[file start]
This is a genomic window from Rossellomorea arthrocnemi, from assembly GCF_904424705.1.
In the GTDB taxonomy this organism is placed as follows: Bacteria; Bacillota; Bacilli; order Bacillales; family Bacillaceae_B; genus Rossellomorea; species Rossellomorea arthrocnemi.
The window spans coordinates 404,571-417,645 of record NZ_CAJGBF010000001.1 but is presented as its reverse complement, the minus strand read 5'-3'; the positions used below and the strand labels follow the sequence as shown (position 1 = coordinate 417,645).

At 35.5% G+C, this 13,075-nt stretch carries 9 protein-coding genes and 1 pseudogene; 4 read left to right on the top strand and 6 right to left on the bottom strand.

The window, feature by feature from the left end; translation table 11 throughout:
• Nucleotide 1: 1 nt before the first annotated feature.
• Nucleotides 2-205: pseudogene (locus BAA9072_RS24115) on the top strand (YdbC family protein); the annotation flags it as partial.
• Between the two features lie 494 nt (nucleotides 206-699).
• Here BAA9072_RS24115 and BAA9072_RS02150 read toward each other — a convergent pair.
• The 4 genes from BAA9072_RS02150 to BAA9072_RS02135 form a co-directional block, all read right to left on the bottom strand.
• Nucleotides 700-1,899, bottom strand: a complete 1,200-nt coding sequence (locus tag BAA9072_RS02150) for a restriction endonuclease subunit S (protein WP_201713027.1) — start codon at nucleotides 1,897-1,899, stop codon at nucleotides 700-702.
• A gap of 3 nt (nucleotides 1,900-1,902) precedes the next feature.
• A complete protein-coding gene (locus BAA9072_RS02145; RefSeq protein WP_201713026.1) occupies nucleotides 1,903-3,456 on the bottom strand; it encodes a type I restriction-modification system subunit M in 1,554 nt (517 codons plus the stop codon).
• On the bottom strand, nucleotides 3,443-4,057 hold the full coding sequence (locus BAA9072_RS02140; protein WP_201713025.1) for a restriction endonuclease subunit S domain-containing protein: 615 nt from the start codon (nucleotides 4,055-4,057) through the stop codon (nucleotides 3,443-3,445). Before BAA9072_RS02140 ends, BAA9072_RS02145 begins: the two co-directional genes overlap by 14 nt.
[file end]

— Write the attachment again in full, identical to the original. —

This is a genomic window from Rossellomorea arthrocnemi, from assembly GCF_904424705.1.
In the GTDB taxonomy this organism is placed as follows: Bacteria; Bacillota; Bacilli; order Bacillales; family Bacillaceae_B; genus Rossellomorea; species Rossellomorea arthrocnemi.
The window spans coordinates 404,571-417,645 of record NZ_CAJGBF010000001.1 but is presented as its reverse complement, the minus strand read 5'-3'; the positions used below and the strand labels follow the sequence as shown (position 1 = coordinate 417,645).

At 35.5% G+C, this 13,075-nt stretch carries 9 protein-coding genes and 1 pseudogene; 4 read left to right on the top strand and 6 right to left on the bottom strand.

The window, feature by feature from the left end; translation table 11 throughout:
• Nucleotide 1: 1 nt before the first annotated feature.
• Nucleotides 2-205: pseudogene (locus BAA9072_RS24115) on the top strand (YdbC family protein); the annotation flags it as partial.
• Between the two features lie 494 nt (nucleotides 206-699).
• Here BAA9072_RS24115 and BAA9072_RS02150 read toward each other — a convergent pair.
• The 4 genes from BAA9072_RS02150 to BAA9072_RS02135 form a co-directional block, all read right to left on the bottom strand.
• Nucleotides 700-1,899, bottom strand: a complete 1,200-nt coding sequence (locus tag BAA9072_RS02150) for a restriction endonuclease subunit S (protein WP_201713027.1) — start codon at nucleotides 1,897-1,899, stop codon at nucleotides 700-702.
• A gap of 3 nt (nucleotides 1,900-1,902) precedes the next feature.
• A complete protein-coding gene (locus BAA9072_RS02145; RefSeq protein WP_201713026.1) occupies nucleotides 1,903-3,456 on the bottom strand; it encodes a type I restriction-modification system subunit M in 1,554 nt (517 codons plus the stop codon).
• On the bottom strand, nucleotides 3,443-4,057 hold the full coding sequence (locus BAA9072_RS02140; protein WP_201713025.1) for a restriction endonuclease subunit S domain-containing protein: 615 nt from the start codon (nucleotides 4,055-4,057) through the stop codon (nucleotides 3,443-3,445). Before BAA9072_RS02140 ends, BAA9072_RS02145 begins: the two co-directional genes overlap by 14 nt.